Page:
The Legal Affairs Committee adopted its position on a new scheme to ensure the geographical indication of traditional crafts is protected in the EU and globally.
With 19 votes in favour, MEPs from the Legal Affairs Committee (JURI) adopted unanimously on Tuesday a draft negotiating mandate on legislation introducing a geographical indication (GI) protecting the names of local craft and industrial products. It would close the gap between diverging national systems by protecting goods such as natural stones, jewellery, textiles, lace, cutlery, glass and porcelain both in the EU and internationally.
Assistance to SMEs and digital services
Building on the existing regulation protecting locally produced food in the EU, the proposed bill would set up a procedure to register GIs and their labelling. Producers’ applications would first be examined by national and local authorities, then the EU Intellectual Property Office (EUIPO) would decide on the registration. MEPs propose that those members states not willing to establish a national registration authority should be able to opt out and the registration be covered for them directly by the EUIPO.
To make the process smoother, MEPs suggested making use of electronic applications. They also proposed that national authorities assist micro, small and medium-sized enterprises with the administration for their application and ensure lower registration fees for them.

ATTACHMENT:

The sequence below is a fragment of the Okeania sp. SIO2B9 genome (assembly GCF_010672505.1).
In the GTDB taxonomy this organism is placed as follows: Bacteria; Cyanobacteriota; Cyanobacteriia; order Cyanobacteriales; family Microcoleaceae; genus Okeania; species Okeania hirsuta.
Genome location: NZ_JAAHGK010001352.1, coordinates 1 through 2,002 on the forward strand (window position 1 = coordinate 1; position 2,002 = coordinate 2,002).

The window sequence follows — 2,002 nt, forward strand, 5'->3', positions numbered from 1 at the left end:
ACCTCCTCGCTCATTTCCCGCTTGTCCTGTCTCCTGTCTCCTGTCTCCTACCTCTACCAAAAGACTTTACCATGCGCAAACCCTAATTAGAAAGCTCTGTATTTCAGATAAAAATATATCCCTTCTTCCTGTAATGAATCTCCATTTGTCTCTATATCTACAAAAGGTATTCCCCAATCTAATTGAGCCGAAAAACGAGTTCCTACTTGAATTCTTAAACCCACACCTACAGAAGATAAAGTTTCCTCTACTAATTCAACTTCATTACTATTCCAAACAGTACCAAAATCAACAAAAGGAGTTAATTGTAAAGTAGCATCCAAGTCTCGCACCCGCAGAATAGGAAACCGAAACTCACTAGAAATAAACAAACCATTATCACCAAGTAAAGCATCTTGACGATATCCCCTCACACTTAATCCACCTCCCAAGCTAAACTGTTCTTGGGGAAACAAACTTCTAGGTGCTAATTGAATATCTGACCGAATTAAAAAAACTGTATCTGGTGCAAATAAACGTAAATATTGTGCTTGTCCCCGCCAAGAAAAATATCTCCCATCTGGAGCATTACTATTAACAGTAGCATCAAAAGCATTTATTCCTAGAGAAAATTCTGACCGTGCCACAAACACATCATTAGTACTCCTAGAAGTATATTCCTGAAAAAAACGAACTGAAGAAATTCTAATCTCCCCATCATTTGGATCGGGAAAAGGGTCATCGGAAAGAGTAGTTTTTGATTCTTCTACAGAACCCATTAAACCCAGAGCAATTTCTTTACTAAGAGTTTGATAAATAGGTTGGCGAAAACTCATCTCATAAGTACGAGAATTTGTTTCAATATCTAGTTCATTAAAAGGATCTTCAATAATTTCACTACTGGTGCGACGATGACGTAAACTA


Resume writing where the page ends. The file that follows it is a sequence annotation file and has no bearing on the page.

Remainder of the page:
Checks and enforcement
EU countries would be required to designate a competent authority in charge of checking that a GI has been placed on the market in accordance with the product specification. MEPs want to make sure that the rules effectively apply also to goods placed on the electronic market and make obligatory the proposed establishment of a digital portal with details of certification bodies accessible to the public.
Once the mandate to enter into negotiations with EU governments is confirmed by the Parliament as a whole, the talks on the final text of the legislation can start.
Protecting geographical indication at EU level for agricultural products and foodstuffs has been in place for years. MEPs called for EU-wide protection of locally manufactured products already in 2015. In 2019, they reiterated their call following the EU accession to the Geneva Act, allowing for international recognition of local non-food products.
More information: European Parliament